A Prelude, darkly led in by cello, then sombre, searching clarinet and oboe, makes sly allusion to “Loveliest of Trees”, the Housman setting by George Butterworth (1885-1916), who was just five days younger than Farrar and was likewise killed in the war. (The latter’s The Banks of Green Willow, surprisingly dramatic in places, with finely worked crescendos from the London Mozart Players, and a beautifully managed final fade, had opened the concert.)
Then Finzi sets three poets. He was an inspired chooser of words. All three passages are apt and relevant; and it is no surprise that Thomas Hardy, being the poet he most loved to set, is one of them:
“War’s annals will cloud into night Ere their story die” is Hardy’s conclusion to “Only a man harrowing clods”, a rustic poem whose plodding bass gives way to the briefest of cello solos and several passages that foreshadow his ravishing solo cantata Dies Natalis. Hardy knew about other wars, not just the First World War. John Masefield actually entitled one of his weightier poems, “August 1914”: folds, valley, blue hills, “a rout of rooks”, for which, in the longest movement, Finzi reserves canonic writing between upper and lower voices, and some especially fine a cappella detail, then exquisite woodwind for “the tilted stacks, the beasts in pen”, as the farmsteads feel the “rumours and alarms” of war: “And knew, as we know, that the message meant The breaking off of ties, the loss of friends: Death, like a miser, getting in his rent, And no new stones laid where the trackway ends.” As they sadly leave “the Well-loved Downs”, Finzi’s delightful, almost ironic string envoi ushers them to their likely end.
Cor anglais and bass clarinet both colour brief interludes within the final setting, of two stanzas by Wilfrid Gibson, which bewail “How they went Ungrudgingly, and spent Their all for us, loved too, the sun and rain…”, while we who are left “feel the heartbreak in the heart of things”.
Every small detail of Finzi’s writing – woodwind, chuntering horn, or the sad echo in a lulling, unfife-like flute of the Last Post – tells a story.
This was a noble performance that captured the yearning, mixed with enchantment, of this rare work: not quite mature in design, but absorbing in its honesty. We owe this valuable new edition of the whole work, heard also on disc with Vaughan Williams and Gurney (Naxos 8.573426; the City of London Choir has already recorded Finzi’s Christmas cantata In Terra Pax on 8.572102), to the editor Christian Alexander.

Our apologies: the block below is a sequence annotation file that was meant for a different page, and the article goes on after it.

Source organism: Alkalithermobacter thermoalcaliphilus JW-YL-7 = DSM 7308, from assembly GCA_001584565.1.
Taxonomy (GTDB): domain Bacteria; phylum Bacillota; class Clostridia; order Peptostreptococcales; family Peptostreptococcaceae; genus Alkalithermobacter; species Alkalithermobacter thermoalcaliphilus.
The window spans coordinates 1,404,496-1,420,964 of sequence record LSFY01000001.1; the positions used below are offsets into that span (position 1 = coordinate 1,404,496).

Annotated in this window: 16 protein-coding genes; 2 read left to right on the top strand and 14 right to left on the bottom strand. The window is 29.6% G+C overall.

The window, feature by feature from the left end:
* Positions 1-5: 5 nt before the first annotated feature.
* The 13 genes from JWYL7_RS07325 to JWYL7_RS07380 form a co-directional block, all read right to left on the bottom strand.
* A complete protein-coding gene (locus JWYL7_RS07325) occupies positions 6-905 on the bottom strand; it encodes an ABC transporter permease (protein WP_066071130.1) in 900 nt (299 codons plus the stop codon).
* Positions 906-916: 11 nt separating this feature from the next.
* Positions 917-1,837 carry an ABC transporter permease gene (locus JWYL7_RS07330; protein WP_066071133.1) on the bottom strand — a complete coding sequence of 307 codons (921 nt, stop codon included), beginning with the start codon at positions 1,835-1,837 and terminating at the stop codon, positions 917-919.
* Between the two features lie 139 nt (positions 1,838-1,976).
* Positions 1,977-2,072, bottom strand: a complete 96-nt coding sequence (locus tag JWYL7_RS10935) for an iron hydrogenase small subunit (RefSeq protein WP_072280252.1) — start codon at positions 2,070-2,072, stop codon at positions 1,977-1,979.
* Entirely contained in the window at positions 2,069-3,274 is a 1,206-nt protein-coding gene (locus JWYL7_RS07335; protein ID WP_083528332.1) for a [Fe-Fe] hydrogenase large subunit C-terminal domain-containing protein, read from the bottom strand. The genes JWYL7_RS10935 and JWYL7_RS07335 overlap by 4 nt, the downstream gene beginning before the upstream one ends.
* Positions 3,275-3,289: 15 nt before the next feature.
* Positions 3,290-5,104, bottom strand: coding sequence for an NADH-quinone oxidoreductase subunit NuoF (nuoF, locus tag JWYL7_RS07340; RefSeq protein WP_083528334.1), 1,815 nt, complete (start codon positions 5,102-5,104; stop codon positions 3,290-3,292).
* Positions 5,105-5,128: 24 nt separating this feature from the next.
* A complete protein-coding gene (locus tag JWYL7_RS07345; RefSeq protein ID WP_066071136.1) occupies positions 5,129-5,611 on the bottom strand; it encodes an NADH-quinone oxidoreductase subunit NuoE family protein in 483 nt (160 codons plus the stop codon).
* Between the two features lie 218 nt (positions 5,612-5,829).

Church Times December 2014
Finzi Requiem da Camera (**UK premiere of new completion by Christian Alexander**)
Dorchester Abbey, English Music Festival, May 2014
‘It was Farrar, Lewisham-born and later the Harrogate-based teacher of Gerald Finzi, killed near Le Cateau two months before the Armistice, to whom Finzi dedicated his post-war indictment – but also commemoration – of conflict, Requiem da Camera (“War’s annals will cloud into night Ere their story die”), roughly coinciding with Vaughan Williams’s elegiac Third Symphony. The City of London Choir under Hilary Davan Wetton gave a stirring performance of the Finzi as a culmination to that evening’s richly rewarding concert.’ Church Times
John Gardner Stabat Mater; Britten Rejoice in the Lamb;
Vaughan Williams Five Mystical Songs
Dorchester Abbey, English Music Festival, May 2013
‘Davan Wetton’s well-drilled City of London Choir, stalwarts of the festival, worked wonders with the late John Gardner’s (1917-2011) Stabat Mater – especially haunting for the soprano Lucy Hall’s Ariel-like high tessitura and dwelling on the agonised cry “Filius”; for the expressive choir words; and for the lucid organ registrations from Lichfield Cathedral’s former organist Philip Scriven… The highlight of the whole extended weekend, for me – though there was much I did not hear – was a performance of Britten’s Rejoice in the Lamb, his Christopher Smart cantata commissioned for St Matthew’s, Northampton. The voice of the 23-year-old tenor Edward Leach (“For the flowers are peculiarly The Poetry of Christ”) shone through like a beacon; and Vaughan Williams’s George Herbert setting, Five Mystical Songs, in which the young baritone Thomas Humphreys touched nerves one would associate with a John Shirley-Quirk or a Bryn Terfel. With such talent feeding through, and artists of such ravishing quality, what need the English Music Festival, or the English music scene, fear?’ Church Times